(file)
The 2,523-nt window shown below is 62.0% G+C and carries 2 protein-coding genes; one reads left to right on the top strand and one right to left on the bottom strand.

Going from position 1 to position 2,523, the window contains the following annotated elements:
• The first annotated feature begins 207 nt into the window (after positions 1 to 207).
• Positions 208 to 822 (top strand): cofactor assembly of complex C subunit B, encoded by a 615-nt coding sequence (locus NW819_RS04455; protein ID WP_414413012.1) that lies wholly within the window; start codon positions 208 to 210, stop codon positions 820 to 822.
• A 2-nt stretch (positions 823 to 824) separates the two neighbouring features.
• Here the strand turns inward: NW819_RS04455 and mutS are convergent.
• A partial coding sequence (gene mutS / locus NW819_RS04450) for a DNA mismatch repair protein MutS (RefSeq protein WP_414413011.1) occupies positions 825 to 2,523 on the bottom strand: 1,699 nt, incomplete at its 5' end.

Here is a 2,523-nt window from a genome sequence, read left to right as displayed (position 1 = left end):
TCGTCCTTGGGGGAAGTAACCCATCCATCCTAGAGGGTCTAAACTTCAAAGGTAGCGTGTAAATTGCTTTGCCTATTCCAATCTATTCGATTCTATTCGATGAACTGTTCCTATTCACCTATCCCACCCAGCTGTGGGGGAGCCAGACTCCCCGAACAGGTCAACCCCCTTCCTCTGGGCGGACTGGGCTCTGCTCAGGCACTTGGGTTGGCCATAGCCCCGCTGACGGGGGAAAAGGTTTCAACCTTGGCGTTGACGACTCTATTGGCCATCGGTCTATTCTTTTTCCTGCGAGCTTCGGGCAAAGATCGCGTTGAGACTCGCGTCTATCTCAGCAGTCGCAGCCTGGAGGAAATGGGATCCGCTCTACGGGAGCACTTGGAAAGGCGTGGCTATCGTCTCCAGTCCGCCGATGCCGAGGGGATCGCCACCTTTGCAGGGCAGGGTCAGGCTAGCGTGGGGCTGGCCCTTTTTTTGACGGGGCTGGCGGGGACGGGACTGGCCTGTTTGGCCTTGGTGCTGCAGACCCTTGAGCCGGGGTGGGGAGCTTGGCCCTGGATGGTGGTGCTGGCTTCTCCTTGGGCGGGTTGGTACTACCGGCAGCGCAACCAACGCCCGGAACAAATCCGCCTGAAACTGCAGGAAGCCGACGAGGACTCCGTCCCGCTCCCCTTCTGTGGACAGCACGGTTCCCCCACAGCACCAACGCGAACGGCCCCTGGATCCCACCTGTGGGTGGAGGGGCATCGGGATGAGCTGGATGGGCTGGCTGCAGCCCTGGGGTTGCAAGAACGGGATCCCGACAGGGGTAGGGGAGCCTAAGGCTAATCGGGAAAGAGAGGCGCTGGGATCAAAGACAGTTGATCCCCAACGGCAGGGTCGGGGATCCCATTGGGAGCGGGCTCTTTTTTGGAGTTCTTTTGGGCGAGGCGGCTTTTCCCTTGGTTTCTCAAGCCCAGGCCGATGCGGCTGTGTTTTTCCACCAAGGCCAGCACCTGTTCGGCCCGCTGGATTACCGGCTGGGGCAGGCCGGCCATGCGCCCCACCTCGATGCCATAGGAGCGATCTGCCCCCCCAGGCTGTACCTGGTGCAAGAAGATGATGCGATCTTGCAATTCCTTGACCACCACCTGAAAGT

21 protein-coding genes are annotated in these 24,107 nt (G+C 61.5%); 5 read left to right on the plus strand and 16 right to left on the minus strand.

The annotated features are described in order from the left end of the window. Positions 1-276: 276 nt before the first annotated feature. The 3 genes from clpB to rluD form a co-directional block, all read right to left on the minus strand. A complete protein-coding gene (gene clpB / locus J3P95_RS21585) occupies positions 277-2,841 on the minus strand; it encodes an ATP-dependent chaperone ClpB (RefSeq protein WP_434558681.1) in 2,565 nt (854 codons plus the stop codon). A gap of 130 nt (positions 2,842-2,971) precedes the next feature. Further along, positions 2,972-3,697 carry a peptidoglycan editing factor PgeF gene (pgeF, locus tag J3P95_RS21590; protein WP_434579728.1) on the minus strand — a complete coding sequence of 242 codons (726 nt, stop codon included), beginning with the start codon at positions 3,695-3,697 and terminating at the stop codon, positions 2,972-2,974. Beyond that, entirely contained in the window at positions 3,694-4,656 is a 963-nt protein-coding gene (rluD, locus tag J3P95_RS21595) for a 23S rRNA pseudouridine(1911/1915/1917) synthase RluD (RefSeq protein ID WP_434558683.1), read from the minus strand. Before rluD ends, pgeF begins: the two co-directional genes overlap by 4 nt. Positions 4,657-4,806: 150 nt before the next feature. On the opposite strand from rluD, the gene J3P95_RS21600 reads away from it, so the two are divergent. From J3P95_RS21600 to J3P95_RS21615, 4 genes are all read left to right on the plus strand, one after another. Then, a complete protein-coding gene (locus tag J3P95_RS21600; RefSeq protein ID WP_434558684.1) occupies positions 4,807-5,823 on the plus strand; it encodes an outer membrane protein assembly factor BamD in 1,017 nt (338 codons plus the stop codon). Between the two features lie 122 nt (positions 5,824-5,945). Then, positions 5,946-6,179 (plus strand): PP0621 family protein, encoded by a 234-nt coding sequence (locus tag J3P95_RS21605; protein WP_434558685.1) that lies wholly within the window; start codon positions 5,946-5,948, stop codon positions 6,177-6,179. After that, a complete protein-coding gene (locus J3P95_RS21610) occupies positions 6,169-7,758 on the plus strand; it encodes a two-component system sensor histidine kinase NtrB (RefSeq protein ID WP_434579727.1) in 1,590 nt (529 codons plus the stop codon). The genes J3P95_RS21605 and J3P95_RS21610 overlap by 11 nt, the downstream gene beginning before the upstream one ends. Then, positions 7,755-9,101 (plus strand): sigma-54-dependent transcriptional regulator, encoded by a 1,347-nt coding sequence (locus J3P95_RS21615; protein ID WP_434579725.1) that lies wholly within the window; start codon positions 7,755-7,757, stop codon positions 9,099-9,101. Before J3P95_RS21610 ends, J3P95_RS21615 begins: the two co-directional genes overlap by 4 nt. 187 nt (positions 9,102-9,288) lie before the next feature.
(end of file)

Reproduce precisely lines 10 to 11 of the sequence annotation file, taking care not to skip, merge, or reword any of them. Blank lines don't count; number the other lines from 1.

21 protein-coding genes are annotated in these 24,107 nt (G+C 61.5%); 5 read left to right on the plus strand and 16 right to left on the minus strand.

The annotated features are described in order from the left end of the window. Positions 1-276: 276 nt before the first annotated feature. The 3 genes from clpB to rluD form a co-directional block, all read right to left on the minus strand. A complete protein-coding gene (gene clpB / locus J3P95_RS21585) occupies positions 277-2,841 on the minus strand; it encodes an ATP-dependent chaperone ClpB (RefSeq protein WP_434558681.1) in 2,565 nt (854 codons plus the stop codon). A gap of 130 nt (positions 2,842-2,971) precedes the next feature. Further along, positions 2,972-3,697 carry a peptidoglycan editing factor PgeF gene (pgeF, locus tag J3P95_RS21590; protein WP_434579728.1) on the minus strand — a complete coding sequence of 242 codons (726 nt, stop codon included), beginning with the start codon at positions 3,695-3,697 and terminating at the stop codon, positions 2,972-2,974. Beyond that, entirely contained in the window at positions 3,694-4,656 is a 963-nt protein-coding gene (rluD, locus tag J3P95_RS21595) for a 23S rRNA pseudouridine(1911/1915/1917) synthase RluD (RefSeq protein ID WP_434558683.1), read from the minus strand. Before rluD ends, pgeF begins: the two co-directional genes overlap by 4 nt. Positions 4,657-4,806: 150 nt before the next feature. On the opposite strand from rluD, the gene J3P95_RS21600 reads away from it, so the two are divergent. From J3P95_RS21600 to J3P95_RS21615, 4 genes are all read left to right on the plus strand, one after another. Then, a complete protein-coding gene (locus tag J3P95_RS21600; RefSeq protein ID WP_434558684.1) occupies positions 4,807-5,823 on the plus strand; it encodes an outer membrane protein assembly factor BamD in 1,017 nt (338 codons plus the stop codon). Between the two features lie 122 nt (positions 5,824-5,945). Then, positions 5,946-6,179 (plus strand): PP0621 family protein, encoded by a 234-nt coding sequence (locus tag J3P95_RS21605; protein WP_434558685.1) that lies wholly within the window; start codon positions 5,946-5,948, stop codon positions 6,177-6,179. After that, a complete protein-coding gene (locus J3P95_RS21610) occupies positions 6,169-7,758 on the plus strand; it encodes a two-component system sensor histidine kinase NtrB (RefSeq protein ID WP_434579727.1) in 1,590 nt (529 codons plus the stop codon). The genes J3P95_RS21605 and J3P95_RS21610 overlap by 11 nt, the downstream gene beginning before the upstream one ends. Then, positions 7,755-9,101 (plus strand): sigma-54-dependent transcriptional regulator, encoded by a 1,347-nt coding sequence (locus J3P95_RS21615; protein ID WP_434579725.1) that lies wholly within the window; start codon positions 7,755-7,757, stop codon positions 9,099-9,101. Before J3P95_RS21610 ends, J3P95_RS21615 begins: the two co-directional genes overlap by 4 nt. 187 nt (positions 9,102-9,288) lie before the next feature.